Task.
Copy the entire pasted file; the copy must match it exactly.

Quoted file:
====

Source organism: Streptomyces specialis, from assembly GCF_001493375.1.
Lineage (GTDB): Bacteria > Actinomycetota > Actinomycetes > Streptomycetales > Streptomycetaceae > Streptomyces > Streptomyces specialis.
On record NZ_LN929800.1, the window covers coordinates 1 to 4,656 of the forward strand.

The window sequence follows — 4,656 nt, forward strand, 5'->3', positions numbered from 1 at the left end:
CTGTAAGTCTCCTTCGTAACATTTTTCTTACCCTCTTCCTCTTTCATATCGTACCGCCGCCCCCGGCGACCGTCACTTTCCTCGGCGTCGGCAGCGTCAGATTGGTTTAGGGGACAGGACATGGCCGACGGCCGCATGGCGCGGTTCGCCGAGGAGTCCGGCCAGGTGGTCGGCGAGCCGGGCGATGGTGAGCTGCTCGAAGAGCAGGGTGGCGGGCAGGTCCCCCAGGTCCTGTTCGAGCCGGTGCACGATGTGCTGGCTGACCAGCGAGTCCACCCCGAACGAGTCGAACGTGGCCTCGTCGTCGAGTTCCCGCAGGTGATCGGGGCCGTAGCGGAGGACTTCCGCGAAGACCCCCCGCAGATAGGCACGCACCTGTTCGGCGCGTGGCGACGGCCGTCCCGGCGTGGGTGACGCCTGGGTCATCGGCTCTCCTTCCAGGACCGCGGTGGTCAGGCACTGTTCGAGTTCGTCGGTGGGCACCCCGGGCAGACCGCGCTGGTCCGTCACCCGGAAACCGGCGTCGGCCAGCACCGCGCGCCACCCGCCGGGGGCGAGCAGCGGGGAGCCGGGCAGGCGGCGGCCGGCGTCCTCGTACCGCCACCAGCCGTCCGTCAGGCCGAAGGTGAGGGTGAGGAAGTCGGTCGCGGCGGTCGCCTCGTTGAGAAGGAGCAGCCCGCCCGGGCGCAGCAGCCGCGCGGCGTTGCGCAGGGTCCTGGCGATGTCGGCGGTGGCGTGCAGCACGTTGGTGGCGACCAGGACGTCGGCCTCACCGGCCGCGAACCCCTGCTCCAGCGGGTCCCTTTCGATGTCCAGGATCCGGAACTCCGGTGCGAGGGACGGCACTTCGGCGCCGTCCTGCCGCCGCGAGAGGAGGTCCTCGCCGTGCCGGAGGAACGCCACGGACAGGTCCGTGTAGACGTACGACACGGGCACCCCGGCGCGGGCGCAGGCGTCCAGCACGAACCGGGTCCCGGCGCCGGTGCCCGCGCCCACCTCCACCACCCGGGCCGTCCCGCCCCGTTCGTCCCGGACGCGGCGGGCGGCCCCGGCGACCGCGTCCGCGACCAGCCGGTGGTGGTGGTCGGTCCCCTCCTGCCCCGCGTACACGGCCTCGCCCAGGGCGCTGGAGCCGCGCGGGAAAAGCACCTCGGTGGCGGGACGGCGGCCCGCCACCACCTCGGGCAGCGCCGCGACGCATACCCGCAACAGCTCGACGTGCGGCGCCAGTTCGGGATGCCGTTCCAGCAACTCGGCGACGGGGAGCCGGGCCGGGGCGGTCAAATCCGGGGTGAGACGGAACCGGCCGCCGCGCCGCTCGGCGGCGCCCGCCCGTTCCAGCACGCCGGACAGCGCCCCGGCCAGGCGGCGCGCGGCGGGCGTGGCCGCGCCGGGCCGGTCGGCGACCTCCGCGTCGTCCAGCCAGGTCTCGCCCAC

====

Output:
Source organism: Streptomyces specialis, from assembly GCF_001493375.1.
Lineage (GTDB): Bacteria > Actinomycetota > Actinomycetes > Streptomycetales > Streptomycetaceae > Streptomyces > Streptomyces specialis.
On record NZ_LN929800.1, the window covers coordinates 1 to 4,656 of the forward strand.

The window sequence follows — 4,656 nt, forward strand, 5'->3', positions numbered from 1 at the left end:
CTGTAAGTCTCCTTCGTAACATTTTTCTTACCCTCTTCCTCTTTCATATCGTACCGCCGCCCCCGGCGACCGTCACTTTCCTCGGCGTCGGCAGCGTCAGATTGGTTTAGGGGACAGGACATGGCCGACGGCCGCATGGCGCGGTTCGCCGAGGAGTCCGGCCAGGTGGTCGGCGAGCCGGGCGATGGTGAGCTGCTCGAAGAGCAGGGTGGCGGGCAGGTCCCCCAGGTCCTGTTCGAGCCGGTGCACGATGTGCTGGCTGACCAGCGAGTCCACCCCGAACGAGTCGAACGTGGCCTCGTCGTCGAGTTCCCGCAGGTGATCGGGGCCGTAGCGGAGGACTTCCGCGAAGACCCCCCGCAGATAGGCACGCACCTGTTCGGCGCGTGGCGACGGCCGTCCCGGCGTGGGTGACGCCTGGGTCATCGGCTCTCCTTCCAGGACCGCGGTGGTCAGGCACTGTTCGAGTTCGTCGGTGGGCACCCCGGGCAGACCGCGCTGGTCCGTCACCCGGAAACCGGCGTCGGCCAGCACCGCGCGCCACCCGCCGGGGGCGAGCAGCGGGGAGCCGGGCAGGCGGCGGCCGGCGTCCTCGTACCGCCACCAGCCGTCCGTCAGGCCGAAGGTGAGGGTGAGGAAGTCGGTCGCGGCGGTCGCCTCGTTGAGAAGGAGCAGCCCGCCCGGGCGCAGCAGCCGCGCGGCGTTGCGCAGGGTCCTGGCGATGTCGGCGGTGGCGTGCAGCACGTTGGTGGCGACCAGGACGTCGGCCTCACCGGCCGCGAACCCCTGCTCCAGCGGGTCCCTTTCGATGTCCAGGATCCGGAACTCCGGTGCGAGGGACGGCACTTCGGCGCCGTCCTGCCGCCGCGAGAGGAGGTCCTCGCCGTGCCGGAGGAACGCCACGGACAGGTCCGTGTAGACGTACGACACGGGCACCCCGGCGCGGGCGCAGGCGTCCAGCACGAACCGGGTCCCGGCGCCGGTGCCCGCGCCCACCTCCACCACCCGGGCCGTCCCGCCCCGTTCGTCCCGGACGCGGCGGGCGGCCCCGGCGACCGCGTCCGCGACCAGCCGGTGGTGGTGGTCGGTCCCCTCCTGCCCCGCGTACACGGCCTCGCCCAGGGCGCTGGAGCCGCGCGGGAAAAGCACCTCGGTGGCGGGACGGCGGCCCGCCACCACCTCGGGCAGCGCCGCGACGCATACCCGCAACAGCTCGACGTGCGGCGCCAGTTCGGGATGCCGTTCCAGCAACTCGGCGACGGGGAGCCGGGCCGGGGCGGTCAAATCCGGGGTGAGACGGAACCGGCCGCCGCGCCGCTCGGCGGCGCCCGCCCGTTCCAGCACGCCGGACAGCGCCCCGGCCAGGCGGCGCGCGGCGGGCGTGGCCGCGCCGGGCCGGTCGGCGACCTCCGCGTCGTCCAGCCAGGTCTCGCCCAC